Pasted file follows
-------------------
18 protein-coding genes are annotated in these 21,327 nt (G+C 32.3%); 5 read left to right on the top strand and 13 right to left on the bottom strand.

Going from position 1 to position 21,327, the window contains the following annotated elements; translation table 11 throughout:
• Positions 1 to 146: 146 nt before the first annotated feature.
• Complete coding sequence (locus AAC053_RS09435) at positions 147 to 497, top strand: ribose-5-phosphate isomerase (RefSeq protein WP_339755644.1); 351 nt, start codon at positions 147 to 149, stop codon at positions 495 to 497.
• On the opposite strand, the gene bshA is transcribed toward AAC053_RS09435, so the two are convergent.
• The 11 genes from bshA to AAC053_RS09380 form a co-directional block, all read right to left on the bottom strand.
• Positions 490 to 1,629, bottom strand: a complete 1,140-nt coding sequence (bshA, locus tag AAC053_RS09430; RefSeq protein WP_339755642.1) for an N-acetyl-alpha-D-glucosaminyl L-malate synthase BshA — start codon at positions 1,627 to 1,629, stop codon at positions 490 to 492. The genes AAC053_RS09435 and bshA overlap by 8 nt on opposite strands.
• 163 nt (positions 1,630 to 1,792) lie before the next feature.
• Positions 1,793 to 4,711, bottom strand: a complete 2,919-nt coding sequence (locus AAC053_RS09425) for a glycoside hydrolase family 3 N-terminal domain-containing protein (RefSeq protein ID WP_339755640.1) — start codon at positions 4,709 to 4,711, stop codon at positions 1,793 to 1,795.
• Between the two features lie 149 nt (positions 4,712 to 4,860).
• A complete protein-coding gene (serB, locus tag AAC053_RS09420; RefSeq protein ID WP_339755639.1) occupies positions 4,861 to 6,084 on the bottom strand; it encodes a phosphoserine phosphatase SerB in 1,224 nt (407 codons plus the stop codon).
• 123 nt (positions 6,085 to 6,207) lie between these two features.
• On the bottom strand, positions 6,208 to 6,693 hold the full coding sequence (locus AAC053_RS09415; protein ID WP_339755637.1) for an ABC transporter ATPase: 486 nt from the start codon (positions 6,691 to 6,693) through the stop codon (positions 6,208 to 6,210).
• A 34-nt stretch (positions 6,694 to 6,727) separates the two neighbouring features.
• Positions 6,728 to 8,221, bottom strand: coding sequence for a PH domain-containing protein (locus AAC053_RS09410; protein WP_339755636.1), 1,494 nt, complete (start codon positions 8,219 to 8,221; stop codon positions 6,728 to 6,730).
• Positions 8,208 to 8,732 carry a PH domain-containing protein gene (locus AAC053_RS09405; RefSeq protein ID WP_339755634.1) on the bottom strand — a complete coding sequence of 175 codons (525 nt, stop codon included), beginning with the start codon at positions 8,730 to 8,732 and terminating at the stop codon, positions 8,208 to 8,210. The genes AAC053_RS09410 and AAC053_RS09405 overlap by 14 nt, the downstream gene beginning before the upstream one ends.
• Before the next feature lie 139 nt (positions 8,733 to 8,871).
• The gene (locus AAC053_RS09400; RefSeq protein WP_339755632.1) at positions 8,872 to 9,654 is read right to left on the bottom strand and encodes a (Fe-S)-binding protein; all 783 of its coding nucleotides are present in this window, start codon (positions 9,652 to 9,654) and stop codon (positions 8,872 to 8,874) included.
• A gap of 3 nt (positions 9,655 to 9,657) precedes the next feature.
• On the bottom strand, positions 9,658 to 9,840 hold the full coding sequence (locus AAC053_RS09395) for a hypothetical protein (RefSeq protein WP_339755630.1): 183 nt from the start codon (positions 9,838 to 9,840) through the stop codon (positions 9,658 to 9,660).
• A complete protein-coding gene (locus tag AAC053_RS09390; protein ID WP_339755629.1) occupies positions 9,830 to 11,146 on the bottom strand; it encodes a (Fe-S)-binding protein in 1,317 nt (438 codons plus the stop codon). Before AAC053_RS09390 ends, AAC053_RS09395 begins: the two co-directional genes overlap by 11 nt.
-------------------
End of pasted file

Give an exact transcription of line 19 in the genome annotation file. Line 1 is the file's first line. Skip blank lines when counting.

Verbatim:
• A gap of 3 nt (positions 9,655 to 9,657) precedes the next feature.